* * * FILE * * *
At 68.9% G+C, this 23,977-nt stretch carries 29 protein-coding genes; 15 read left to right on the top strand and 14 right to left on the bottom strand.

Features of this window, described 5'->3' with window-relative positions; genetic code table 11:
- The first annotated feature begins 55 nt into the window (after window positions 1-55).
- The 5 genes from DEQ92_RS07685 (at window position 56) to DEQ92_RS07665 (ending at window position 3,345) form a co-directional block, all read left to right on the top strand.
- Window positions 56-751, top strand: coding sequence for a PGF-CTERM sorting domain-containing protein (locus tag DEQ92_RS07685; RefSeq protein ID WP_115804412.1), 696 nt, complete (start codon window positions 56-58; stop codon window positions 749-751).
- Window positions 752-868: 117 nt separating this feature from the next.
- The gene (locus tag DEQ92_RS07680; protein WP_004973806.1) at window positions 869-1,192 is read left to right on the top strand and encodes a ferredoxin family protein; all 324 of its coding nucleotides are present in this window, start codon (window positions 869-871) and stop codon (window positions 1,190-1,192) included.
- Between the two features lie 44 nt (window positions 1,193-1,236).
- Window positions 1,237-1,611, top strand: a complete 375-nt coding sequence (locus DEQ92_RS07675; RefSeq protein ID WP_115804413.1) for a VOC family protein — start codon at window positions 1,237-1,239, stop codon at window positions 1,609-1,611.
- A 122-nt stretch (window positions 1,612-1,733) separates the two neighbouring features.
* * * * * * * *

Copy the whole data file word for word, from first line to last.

At 68.9% G+C, this 23,977-nt stretch carries 29 protein-coding genes; 15 read left to right on the top strand and 14 right to left on the bottom strand.

Features of this window, described 5'->3' with window-relative positions; genetic code table 11:
- The first annotated feature begins 55 nt into the window (after window positions 1-55).
- The 5 genes from DEQ92_RS07685 (at window position 56) to DEQ92_RS07665 (ending at window position 3,345) form a co-directional block, all read left to right on the top strand.
- Window positions 56-751, top strand: coding sequence for a PGF-CTERM sorting domain-containing protein (locus tag DEQ92_RS07685; RefSeq protein ID WP_115804412.1), 696 nt, complete (start codon window positions 56-58; stop codon window positions 749-751).
- Window positions 752-868: 117 nt separating this feature from the next.
- The gene (locus tag DEQ92_RS07680; protein WP_004973806.1) at window positions 869-1,192 is read left to right on the top strand and encodes a ferredoxin family protein; all 324 of its coding nucleotides are present in this window, start codon (window positions 869-871) and stop codon (window positions 1,190-1,192) included.
- Between the two features lie 44 nt (window positions 1,193-1,236).
- Window positions 1,237-1,611, top strand: a complete 375-nt coding sequence (locus DEQ92_RS07675; RefSeq protein ID WP_115804413.1) for a VOC family protein — start codon at window positions 1,237-1,239, stop codon at window positions 1,609-1,611.
- A 122-nt stretch (window positions 1,612-1,733) separates the two neighbouring features.